If there was ever any doubt that green/woke activism destroys lives, look at the situation in Sydney and its Warragamba Dam.
Earlier this year, thousands of homes in western Sydney were destroyed because politicians on both sides of the aisle refused to increase the size of the Warragamba Dam wall by 14-17 metres as thousands have called for since the 1990s.
Well first, there was climate-induced complacency.
Why bother raising the dam wall if “the rain that falls, isn’t actually going to fill our dams and our river systems,” as declared by former Chief Commissioner of the Federal government’s Climate Commission, Tim Flannery?
Then came pressure from the unelected, unaccountable paper-pushers at the United Nations.
According to a report by UNESCO, raising the dam wall would’ve increased flooding in the world-heritage listed Blue Mountains region, “likely impacting on the outstanding universal value” of the mountains – even though Minister for Western Sydney Stuart Ayres found only 0.04 per cent of the site would be temporarily inundated with a higher wall.
Next were the bureaucrats in Canberra.
In September 2020, the NSW government was ordered by the Department of Environment to re-do its environmental and cultural impact assessment on the dam wall extension project to ensure the interests of platypi, echidnas and the Gundungurra people were sufficiently accounted for.
And finally came the cashed-up corporate activists.
Citing similar concerns about the destruction of the natural environment and culturally significant Indigenous sites, IAG, QBE and the Insurance Council of Australia withdrew its support for raising the dam wall only a matter of weeks ago.
As a result, nothing was done – apart from the release of 6 per cent of the dam’s total capacity – even though water levels at the dam were at record highs; thousands of homes were destroyed; and those concerned about the preservation of culturally significant Indigenous sites have been forced to consider how the 1500 Indigenous people in the affected suburbs of Jamistown, Emu Plains, Penrith, Windsor, Wilberforce, Pitt Town, Mulgoa, Londonderry and Castlereagh feel about their heritage being used to subvert calls for expanded flood mitigation infrastructure.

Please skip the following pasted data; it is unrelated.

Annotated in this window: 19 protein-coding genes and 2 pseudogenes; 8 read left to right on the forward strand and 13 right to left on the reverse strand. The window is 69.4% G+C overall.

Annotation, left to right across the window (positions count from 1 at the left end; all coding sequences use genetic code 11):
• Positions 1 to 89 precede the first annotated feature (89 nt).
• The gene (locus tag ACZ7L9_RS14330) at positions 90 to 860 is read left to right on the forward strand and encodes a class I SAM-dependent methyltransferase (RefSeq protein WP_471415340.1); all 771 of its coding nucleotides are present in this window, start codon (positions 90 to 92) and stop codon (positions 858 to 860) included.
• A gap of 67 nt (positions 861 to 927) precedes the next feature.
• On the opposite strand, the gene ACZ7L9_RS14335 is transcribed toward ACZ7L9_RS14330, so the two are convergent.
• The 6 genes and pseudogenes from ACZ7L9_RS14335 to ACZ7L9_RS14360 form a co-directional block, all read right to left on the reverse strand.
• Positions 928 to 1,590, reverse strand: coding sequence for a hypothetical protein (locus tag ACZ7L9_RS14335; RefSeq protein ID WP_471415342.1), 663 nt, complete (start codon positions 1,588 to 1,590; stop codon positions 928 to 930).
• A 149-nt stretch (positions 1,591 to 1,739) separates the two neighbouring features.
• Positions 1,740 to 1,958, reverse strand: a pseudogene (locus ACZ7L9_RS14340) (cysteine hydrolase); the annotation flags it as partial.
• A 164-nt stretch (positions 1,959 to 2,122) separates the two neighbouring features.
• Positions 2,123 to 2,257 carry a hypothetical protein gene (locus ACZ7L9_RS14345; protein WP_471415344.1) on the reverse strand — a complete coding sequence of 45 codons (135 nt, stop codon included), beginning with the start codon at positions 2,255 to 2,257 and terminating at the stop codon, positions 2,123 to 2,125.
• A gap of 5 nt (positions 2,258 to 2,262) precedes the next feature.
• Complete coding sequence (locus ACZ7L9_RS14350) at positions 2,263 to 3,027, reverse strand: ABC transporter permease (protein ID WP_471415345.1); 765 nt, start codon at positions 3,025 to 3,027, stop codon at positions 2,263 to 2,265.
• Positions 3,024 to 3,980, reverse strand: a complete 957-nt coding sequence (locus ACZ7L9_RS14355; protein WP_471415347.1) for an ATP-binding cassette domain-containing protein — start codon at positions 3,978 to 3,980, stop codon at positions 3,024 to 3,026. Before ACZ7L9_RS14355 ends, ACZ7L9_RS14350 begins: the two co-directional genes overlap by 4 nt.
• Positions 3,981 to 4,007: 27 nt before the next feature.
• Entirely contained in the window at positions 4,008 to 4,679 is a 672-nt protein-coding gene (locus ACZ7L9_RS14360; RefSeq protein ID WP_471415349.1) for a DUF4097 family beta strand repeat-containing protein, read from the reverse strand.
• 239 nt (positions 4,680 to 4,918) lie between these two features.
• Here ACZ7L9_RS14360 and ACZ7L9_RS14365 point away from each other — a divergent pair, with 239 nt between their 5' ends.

So, what’s been done since to ensure this doesn’t happen again?
Not what you’d expect.
Instead of palming off the activists in our bureaucracy and getting on with the job to protect homes and lives in western Sydney, Liberal MLCs Shayne Mallard and Taylor Martin, as well as Nationals member Wes Fang, has recommended heightened scrutiny of the environmental impacts of raising the dam wall, and greater consultation with local Aboriginal people who are firmly against the project.
Why not just listen to your colleague Minister Stuart Ayres, the Minister for Western Sydney and member for Penrith (the electorate most affected by flooding derived from Warragamba Dam breaching)?
As Ayres said late last year, the best way to protect these communities is “to raise the Warragamba Dam wall to create a space that we can hold water back in the event of bigger floods”.
“There are a number of green groups out there saying that this will damage the environment in an unnecessary way,” he said.
“But we’re saying the small environmental impact is worth the gain of being able to protect thousands of people in low lying areas of western Sydney.”
Ayres even addressed concerns about the environment and Indigenous heritage by acknowledging there would “no doubt” be an environmental impact, but stressed inundation of 0.04 per cent of the World Heritage-listed area would only be temporary.
“It would only be whilst we’re holding that water behind the dam wall so it wasn’t in people’s living rooms, or flowing through streets and towns. We’re not giving up any more time; we’re not bowing to what is, for all intents and purposes, environmental terrorism.”
Well said, mate.
As Deputy Premier since Tuesday morning, it's time you and Premier Perrottet pulled your juniors in line once and for all.